Thus, every Jew, in every generation, can and should feel like he or she is a spiritual beloved and a spiritual lover of God, as Prophet Hosea proclaims: “I will betroth you to Me forever; Yes, I will betroth you to Me in righteousness and in justice, in loving-kindness and in compassion. I will betroth you to Me in faithfulness and you shall know the Lord”. (Hosea 3:21:22)

Most rabbis could not conceive that the Jewish people could have hesitated when God offered them the opportunity to become partners with God. But the Torah itself faithfully records the frequent mood swings and ambivalences felt by the Jewish people in the weeks following the Exodus from Egypt. God's proposal at Mount Sinai was the most awesome offer they had ever received.

If many people today have a problem making a long-term commitment, what about people who had been slaves only three months earlier. Some said yes right away. Others thought about it for many hours. After close to a full day, almost all of them were ready to make a commitment, but a few were still undecided. A small minority still held out. So would the fear of making a commitment by an ambivalent few, keep everyone else from accepting God's proposal of a lifetime partnership?

Fortunately, God came to the rescue. According to Rav Avdimi: “The Holy One, who is blessed, lowered the [uprooted] mountain over them like a bucket, and said to them, ‘If you accept the Torah, fine; but if not, here will be your grave.” (Talmud Shabbat 88a) Sometimes, the energy and ardor of the proposal makes all the difference.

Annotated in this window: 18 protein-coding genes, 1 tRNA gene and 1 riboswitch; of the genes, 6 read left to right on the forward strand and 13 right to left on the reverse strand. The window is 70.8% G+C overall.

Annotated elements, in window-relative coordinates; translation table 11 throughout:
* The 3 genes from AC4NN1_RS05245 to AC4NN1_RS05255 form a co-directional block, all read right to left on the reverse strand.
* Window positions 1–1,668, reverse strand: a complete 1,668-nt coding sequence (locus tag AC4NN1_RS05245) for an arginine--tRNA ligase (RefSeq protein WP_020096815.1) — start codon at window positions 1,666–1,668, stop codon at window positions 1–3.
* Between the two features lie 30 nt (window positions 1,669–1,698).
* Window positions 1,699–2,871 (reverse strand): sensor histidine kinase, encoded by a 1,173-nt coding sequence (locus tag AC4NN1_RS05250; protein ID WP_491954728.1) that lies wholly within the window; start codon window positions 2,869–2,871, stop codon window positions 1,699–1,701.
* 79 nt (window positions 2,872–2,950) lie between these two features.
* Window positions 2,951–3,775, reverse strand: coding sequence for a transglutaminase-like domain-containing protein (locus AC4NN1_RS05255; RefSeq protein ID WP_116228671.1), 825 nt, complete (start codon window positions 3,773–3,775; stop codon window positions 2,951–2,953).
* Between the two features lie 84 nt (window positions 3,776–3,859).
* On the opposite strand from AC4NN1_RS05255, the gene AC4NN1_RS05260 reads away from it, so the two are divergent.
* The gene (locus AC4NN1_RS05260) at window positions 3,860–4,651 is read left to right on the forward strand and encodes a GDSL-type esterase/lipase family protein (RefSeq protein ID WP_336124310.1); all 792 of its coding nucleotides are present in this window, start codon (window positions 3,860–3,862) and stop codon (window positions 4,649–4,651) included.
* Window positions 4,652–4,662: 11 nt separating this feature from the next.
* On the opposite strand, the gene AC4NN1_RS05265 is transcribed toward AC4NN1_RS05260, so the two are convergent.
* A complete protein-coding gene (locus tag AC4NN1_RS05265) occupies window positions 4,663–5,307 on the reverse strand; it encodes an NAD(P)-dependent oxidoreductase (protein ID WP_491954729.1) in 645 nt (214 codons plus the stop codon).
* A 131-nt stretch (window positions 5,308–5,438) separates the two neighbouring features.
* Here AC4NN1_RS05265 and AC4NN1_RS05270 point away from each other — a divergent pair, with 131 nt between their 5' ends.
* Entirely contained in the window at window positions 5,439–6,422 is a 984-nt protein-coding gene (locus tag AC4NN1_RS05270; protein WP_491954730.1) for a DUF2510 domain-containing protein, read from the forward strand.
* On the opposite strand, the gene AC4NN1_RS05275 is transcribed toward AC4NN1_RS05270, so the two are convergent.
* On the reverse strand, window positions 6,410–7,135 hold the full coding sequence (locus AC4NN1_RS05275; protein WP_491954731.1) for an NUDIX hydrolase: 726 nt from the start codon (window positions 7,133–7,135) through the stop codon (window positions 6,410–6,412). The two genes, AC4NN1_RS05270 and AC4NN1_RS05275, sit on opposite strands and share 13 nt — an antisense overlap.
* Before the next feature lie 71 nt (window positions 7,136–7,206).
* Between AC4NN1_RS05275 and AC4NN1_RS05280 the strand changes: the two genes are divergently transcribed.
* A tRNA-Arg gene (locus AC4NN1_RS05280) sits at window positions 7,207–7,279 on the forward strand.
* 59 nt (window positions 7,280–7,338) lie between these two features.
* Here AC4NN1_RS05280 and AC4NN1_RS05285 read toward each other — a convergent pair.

The Qur'an refers to this incident: “We raised the Mountain over you saying: Hold firm to what we have given you, and study its commandments; so that you may attain piety towards God, (as God lovers) and His protection (as God's beloveds).” (2:63)

The whole nation's fate stands under the shadow of Mount Sinai, and this explains the miracle of all Israel agreeing to the covenant. This may be the reason why Musa is the only prophet whose book comes not from angel Gabriel, but directly from Allah.

Individuals who hear a prophet may choose to believe or disbelieve, but in this case God Almighty makes “an offer that you can't refuse,” so, as far as Judaism is concerned, every one of the Children of Israel has to struggle for all generations to come, with living up to the covenant their ancestors chose to enter into at Mount Sinai.

This concept, of a chosen (by being pressed into becoming a) choosing people, can and among many ultra-orthodox Jews has, lead to exaggerated and self-righteous feelings of pride.